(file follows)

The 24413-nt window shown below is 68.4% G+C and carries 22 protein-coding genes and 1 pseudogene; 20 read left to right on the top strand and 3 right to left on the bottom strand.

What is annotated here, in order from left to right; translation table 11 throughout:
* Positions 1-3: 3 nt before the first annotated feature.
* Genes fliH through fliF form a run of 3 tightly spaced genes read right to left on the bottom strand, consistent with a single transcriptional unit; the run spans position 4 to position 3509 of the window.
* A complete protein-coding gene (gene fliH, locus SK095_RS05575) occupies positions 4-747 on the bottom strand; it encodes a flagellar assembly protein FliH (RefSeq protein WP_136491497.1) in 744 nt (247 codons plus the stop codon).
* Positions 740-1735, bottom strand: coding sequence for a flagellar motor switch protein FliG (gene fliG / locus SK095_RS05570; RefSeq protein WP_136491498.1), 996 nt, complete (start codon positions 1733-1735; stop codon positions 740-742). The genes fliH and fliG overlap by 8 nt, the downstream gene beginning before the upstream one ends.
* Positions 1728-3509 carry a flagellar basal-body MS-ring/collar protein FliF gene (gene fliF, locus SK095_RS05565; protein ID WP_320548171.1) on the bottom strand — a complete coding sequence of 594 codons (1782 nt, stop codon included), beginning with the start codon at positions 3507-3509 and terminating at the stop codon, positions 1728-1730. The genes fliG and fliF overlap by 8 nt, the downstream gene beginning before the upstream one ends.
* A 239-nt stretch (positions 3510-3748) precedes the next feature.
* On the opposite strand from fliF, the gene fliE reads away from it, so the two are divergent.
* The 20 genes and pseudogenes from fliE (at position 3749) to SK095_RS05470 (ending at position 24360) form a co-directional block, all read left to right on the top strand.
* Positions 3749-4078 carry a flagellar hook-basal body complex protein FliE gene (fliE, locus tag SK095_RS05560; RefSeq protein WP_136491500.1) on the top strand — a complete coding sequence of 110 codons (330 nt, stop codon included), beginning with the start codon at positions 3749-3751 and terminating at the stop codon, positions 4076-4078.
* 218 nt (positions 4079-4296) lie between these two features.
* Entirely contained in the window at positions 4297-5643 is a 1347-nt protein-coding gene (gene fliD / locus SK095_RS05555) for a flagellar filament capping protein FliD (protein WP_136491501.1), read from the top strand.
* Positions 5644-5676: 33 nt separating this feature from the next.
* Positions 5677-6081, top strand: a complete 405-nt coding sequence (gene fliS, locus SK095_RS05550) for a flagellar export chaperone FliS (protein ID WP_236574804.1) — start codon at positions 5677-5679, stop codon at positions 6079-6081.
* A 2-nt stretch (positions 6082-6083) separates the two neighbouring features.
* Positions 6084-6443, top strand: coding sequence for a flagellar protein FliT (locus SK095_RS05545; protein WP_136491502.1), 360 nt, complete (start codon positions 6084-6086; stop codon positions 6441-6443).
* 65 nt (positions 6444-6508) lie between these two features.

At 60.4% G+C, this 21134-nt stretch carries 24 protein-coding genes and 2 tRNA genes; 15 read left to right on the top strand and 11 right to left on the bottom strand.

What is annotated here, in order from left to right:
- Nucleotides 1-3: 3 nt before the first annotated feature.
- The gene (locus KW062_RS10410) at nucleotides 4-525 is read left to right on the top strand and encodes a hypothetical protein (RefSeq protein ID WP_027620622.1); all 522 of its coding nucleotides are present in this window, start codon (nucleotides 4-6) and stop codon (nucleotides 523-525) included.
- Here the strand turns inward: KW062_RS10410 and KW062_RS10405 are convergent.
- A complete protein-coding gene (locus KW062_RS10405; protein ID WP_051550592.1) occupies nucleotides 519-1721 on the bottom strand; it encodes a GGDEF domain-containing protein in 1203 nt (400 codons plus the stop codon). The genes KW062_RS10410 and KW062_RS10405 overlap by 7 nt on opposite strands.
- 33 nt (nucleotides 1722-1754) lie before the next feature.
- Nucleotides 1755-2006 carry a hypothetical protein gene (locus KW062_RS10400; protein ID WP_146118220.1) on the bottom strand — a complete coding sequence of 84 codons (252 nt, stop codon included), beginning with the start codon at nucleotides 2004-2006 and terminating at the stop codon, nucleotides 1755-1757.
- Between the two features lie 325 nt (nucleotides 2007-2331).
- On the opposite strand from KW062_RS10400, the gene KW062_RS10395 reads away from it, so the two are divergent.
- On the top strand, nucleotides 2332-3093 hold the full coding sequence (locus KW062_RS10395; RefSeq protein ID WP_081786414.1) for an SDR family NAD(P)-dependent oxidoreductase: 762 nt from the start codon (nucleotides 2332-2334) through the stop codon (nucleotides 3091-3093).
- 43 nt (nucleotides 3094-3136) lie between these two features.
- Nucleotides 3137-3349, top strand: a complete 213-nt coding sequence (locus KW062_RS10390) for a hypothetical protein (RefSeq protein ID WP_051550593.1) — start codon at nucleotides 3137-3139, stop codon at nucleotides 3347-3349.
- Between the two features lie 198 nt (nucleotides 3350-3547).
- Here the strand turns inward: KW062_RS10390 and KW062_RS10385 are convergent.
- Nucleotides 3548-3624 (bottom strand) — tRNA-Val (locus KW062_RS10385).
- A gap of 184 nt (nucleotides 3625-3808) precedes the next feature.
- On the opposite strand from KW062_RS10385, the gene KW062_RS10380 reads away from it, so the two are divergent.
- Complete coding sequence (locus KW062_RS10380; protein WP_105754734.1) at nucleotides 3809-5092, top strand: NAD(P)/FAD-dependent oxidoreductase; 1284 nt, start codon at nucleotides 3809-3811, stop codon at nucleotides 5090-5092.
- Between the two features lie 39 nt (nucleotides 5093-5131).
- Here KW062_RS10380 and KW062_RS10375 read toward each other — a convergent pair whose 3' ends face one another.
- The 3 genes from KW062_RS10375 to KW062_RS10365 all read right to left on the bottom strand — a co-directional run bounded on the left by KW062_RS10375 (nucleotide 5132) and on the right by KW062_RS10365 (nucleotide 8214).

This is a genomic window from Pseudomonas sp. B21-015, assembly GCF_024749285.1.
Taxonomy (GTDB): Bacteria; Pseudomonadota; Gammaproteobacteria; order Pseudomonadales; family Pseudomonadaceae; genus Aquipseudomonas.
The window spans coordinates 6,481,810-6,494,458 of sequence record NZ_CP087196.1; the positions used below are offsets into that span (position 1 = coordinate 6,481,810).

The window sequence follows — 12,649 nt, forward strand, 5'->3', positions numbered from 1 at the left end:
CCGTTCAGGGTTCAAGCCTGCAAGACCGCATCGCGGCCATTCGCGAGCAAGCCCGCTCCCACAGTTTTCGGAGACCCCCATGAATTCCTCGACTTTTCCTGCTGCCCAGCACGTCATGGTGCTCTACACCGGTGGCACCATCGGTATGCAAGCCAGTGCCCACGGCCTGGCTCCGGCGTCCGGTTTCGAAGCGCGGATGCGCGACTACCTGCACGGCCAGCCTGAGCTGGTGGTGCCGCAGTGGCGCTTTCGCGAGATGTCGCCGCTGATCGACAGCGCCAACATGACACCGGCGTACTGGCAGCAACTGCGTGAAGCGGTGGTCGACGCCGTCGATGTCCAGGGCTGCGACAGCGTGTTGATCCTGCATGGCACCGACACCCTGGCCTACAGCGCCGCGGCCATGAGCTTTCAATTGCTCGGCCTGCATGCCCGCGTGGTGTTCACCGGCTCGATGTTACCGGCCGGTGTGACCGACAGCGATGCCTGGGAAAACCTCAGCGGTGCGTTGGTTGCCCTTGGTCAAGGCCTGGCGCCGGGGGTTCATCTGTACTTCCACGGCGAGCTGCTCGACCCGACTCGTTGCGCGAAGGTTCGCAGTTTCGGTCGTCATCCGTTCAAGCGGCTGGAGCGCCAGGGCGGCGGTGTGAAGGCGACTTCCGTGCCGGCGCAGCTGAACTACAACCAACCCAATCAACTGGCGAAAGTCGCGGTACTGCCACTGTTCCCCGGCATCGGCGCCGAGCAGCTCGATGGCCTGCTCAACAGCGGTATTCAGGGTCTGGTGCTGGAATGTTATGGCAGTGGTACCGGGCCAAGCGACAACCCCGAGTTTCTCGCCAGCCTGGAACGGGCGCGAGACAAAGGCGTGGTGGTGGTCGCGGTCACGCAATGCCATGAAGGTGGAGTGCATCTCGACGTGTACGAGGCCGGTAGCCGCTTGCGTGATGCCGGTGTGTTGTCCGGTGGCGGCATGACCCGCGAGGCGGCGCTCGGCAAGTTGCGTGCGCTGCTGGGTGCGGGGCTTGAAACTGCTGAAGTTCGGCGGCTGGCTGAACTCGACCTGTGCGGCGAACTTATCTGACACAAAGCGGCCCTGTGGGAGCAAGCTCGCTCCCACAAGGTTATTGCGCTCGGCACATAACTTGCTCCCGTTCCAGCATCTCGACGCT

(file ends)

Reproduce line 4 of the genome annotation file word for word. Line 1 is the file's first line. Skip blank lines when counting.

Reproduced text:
* Genes fliH through fliF form a run of 3 tightly spaced genes read right to left on the bottom strand, consistent with a single transcriptional unit; the run spans position 4 to position 3509 of the window.